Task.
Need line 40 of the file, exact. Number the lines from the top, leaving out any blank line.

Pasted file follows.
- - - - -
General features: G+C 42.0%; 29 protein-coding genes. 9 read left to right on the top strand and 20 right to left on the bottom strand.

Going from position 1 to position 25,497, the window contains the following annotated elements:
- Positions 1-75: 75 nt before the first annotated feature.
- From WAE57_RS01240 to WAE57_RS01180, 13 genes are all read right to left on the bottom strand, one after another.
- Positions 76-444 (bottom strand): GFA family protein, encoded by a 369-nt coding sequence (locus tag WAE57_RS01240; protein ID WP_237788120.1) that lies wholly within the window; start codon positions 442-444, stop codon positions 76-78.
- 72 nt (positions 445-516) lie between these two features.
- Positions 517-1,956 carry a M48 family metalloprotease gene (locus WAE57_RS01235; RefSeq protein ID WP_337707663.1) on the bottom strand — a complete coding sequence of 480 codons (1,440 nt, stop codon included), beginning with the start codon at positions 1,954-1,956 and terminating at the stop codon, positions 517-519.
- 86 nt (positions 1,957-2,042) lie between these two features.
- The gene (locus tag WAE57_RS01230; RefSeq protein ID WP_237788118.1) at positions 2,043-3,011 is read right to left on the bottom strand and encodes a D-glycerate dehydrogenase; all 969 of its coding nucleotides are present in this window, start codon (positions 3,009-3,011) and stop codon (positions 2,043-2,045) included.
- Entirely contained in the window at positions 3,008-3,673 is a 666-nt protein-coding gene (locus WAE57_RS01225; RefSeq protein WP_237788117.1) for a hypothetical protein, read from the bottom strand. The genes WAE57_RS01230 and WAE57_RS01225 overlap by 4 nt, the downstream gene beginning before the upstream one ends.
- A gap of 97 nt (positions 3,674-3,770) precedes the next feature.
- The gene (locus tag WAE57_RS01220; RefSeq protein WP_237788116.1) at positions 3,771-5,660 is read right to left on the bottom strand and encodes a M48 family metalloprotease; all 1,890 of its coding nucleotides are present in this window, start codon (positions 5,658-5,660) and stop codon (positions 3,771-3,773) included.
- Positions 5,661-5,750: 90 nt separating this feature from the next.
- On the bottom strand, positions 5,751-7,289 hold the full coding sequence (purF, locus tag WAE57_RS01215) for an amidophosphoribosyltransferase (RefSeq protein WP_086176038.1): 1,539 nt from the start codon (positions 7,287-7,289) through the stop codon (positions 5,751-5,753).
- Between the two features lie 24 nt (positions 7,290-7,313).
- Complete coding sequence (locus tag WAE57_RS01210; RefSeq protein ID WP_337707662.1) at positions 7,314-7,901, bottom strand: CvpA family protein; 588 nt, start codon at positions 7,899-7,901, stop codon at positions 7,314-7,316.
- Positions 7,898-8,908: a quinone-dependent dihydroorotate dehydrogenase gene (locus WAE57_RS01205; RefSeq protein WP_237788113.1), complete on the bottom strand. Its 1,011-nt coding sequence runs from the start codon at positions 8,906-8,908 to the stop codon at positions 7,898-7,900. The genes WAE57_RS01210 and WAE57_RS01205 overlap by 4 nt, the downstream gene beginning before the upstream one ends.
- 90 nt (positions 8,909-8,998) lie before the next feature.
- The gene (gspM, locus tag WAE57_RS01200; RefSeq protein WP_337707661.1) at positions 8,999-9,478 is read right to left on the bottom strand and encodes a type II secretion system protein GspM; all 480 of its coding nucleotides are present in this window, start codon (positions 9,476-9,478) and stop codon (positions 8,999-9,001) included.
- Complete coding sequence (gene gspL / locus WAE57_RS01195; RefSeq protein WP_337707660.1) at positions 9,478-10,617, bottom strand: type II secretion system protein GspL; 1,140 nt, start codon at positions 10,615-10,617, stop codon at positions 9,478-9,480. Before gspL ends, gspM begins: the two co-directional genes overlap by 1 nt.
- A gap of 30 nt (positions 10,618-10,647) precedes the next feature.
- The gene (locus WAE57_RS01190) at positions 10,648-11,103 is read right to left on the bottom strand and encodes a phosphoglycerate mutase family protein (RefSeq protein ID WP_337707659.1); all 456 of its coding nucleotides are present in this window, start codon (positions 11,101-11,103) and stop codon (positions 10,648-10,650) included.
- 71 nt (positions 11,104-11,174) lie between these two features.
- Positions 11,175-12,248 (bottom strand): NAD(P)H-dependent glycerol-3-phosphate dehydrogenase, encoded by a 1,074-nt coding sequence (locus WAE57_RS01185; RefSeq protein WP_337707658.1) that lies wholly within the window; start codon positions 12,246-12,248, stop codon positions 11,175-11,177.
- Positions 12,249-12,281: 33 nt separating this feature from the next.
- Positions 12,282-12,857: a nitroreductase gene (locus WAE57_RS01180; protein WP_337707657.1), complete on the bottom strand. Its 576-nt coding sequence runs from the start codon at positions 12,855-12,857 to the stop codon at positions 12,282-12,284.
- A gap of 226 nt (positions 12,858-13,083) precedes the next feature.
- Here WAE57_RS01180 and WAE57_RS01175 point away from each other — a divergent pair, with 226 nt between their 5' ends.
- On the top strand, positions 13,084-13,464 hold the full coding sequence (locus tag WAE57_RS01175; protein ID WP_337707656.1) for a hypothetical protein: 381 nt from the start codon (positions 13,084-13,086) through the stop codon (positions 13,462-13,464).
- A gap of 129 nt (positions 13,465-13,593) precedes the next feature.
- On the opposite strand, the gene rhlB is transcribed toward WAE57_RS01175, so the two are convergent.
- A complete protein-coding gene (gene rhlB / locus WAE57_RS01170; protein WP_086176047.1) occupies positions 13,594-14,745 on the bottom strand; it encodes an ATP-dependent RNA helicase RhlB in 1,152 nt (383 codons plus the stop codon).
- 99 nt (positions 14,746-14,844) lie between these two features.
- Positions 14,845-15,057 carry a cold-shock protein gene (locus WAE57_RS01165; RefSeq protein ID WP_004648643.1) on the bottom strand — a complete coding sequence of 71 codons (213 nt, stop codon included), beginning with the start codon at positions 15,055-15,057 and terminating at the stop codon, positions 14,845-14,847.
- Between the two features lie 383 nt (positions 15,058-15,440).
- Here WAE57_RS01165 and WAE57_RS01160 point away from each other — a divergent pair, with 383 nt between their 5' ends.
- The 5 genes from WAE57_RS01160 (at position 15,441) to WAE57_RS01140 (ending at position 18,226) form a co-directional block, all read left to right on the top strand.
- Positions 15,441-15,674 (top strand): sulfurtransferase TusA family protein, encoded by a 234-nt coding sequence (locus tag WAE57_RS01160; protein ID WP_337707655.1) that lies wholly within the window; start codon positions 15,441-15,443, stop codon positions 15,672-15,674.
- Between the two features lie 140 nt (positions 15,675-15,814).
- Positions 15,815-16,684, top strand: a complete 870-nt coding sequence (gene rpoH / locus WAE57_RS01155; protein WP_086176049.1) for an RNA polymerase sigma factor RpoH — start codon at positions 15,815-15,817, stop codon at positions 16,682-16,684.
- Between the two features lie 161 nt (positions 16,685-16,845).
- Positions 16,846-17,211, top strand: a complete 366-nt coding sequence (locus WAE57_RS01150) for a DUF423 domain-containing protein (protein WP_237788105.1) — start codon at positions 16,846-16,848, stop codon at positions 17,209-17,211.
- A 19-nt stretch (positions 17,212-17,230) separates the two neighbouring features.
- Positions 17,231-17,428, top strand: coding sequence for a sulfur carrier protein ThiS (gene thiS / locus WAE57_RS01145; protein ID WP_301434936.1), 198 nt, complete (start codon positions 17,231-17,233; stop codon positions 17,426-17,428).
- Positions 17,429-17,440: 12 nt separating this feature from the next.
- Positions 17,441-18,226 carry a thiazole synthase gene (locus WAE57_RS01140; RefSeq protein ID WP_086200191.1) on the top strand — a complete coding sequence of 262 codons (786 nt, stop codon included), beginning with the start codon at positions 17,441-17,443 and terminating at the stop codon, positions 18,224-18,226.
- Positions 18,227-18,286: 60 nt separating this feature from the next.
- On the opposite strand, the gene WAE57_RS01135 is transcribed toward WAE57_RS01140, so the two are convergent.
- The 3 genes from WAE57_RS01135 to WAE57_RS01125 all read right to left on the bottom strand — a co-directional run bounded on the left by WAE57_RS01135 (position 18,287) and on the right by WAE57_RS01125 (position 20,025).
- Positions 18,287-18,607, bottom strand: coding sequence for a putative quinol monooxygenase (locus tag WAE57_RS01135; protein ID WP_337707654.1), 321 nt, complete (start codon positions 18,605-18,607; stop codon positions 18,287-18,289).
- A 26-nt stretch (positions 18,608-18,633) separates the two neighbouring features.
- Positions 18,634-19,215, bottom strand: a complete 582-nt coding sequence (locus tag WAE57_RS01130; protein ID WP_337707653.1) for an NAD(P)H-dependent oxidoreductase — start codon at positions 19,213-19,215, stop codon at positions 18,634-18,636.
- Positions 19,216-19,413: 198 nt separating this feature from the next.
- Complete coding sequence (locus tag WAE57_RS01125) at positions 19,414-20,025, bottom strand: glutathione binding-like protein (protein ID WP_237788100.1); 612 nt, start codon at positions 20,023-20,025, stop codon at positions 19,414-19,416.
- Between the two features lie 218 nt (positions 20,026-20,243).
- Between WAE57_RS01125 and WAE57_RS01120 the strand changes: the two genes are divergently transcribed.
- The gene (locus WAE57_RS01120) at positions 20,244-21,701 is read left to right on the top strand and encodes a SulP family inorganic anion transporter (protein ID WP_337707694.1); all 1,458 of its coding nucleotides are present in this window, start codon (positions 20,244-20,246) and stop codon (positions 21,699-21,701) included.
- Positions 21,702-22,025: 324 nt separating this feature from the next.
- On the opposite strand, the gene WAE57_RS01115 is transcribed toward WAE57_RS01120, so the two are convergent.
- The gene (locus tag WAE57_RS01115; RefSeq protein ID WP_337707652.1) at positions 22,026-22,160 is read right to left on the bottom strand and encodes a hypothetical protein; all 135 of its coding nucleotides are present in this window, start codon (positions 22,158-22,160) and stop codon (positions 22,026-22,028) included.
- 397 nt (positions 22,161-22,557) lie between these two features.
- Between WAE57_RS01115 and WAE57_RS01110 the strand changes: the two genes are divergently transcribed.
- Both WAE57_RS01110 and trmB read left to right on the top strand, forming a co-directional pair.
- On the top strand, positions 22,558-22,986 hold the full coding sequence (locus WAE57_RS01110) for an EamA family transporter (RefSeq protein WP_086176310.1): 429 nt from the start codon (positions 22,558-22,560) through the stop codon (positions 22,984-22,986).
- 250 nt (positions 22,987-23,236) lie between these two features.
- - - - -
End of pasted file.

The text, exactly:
- Positions 15,815-16,684, top strand: a complete 870-nt coding sequence (gene rpoH / locus WAE57_RS01155; protein WP_086176049.1) for an RNA polymerase sigma factor RpoH — start codon at positions 15,815-15,817, stop codon at positions 16,682-16,684.